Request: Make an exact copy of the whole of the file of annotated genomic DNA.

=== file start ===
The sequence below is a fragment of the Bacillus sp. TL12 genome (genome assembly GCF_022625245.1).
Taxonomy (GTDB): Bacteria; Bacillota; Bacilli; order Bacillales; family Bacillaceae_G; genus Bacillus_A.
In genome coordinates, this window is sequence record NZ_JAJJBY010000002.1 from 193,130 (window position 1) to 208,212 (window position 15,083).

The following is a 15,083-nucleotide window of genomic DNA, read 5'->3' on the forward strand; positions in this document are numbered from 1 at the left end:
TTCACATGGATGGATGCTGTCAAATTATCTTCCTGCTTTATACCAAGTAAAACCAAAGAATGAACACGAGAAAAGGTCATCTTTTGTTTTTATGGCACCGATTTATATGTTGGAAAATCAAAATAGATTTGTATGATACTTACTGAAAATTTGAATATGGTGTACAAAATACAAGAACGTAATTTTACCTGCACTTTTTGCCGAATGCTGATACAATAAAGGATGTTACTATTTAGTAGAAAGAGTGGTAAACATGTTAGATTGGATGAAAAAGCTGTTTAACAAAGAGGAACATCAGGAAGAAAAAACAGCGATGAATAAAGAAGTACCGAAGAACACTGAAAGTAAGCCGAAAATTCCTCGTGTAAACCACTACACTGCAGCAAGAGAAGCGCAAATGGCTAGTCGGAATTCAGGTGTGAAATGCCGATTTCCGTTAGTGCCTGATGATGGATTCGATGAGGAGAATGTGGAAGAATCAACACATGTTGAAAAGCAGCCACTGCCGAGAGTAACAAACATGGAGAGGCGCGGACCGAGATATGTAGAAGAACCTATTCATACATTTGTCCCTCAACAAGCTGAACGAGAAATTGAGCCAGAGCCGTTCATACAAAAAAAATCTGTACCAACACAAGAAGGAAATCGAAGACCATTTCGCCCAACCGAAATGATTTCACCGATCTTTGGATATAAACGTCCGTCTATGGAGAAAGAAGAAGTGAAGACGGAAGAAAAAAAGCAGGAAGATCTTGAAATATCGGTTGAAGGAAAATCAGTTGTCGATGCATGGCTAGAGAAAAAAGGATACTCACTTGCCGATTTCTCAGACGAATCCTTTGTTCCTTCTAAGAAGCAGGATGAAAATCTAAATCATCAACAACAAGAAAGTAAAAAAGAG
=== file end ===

The sequence below is a fragment of the Bacillus sp. TL12 genome (genome assembly GCF_022625245.1).
Taxonomy (GTDB): Bacteria; Bacillota; Bacilli; order Bacillales; family Bacillaceae_G; genus Bacillus_A.
In genome coordinates, this window is sequence record NZ_JAJJBY010000002.1 from 193,130 (window position 1) to 208,212 (window position 15,083).

The following is a 15,083-nucleotide window of genomic DNA, read 5'->3' on the forward strand; positions in this document are numbered from 1 at the left end:
TTCACATGGATGGATGCTGTCAAATTATCTTCCTGCTTTATACCAAGTAAAACCAAAGAATGAACACGAGAAAAGGTCATCTTTTGTTTTTATGGCACCGATTTATATGTTGGAAAATCAAAATAGATTTGTATGATACTTACTGAAAATTTGAATATGGTGTACAAAATACAAGAACGTAATTTTACCTGCACTTTTTGCCGAATGCTGATACAATAAAGGATGTTACTATTTAGTAGAAAGAGTGGTAAACATGTTAGATTGGATGAAAAAGCTGTTTAACAAAGAGGAACATCAGGAAGAAAAAACAGCGATGAATAAAGAAGTACCGAAGAACACTGAAAGTAAGCCGAAAATTCCTCGTGTAAACCACTACACTGCAGCAAGAGAAGCGCAAATGGCTAGTCGGAATTCAGGTGTGAAATGCCGATTTCCGTTAGTGCCTGATGATGGATTCGATGAGGAGAATGTGGAAGAATCAACACATGTTGAAAAGCAGCCACTGCCGAGAGTAACAAACATGGAGAGGCGCGGACCGAGATATGTAGAAGAACCTATTCATACATTTGTCCCTCAACAAGCTGAACGAGAAATTGAGCCAGAGCCGTTCATACAAAAAAAATCTGTACCAACACAAGAAGGAAATCGAAGACCATTTCGCCCAACCGAAATGATTTCACCGATCTTTGGATATAAACGTCCGTCTATGGAGAAAGAAGAAGTGAAGACGGAAGAAAAAAAGCAGGAAGATCTTGAAATATCGGTTGAAGGAAAATCAGTTGTCGATGCATGGCTAGAGAAAAAAGGATACTCACTTGCCGATTTCTCAGACGAATCCTTTGTTCCTTCTAAGAAGCAGGATGAAAATCTAAATCATCAACAACAAGAAAGTAAAAAAGAG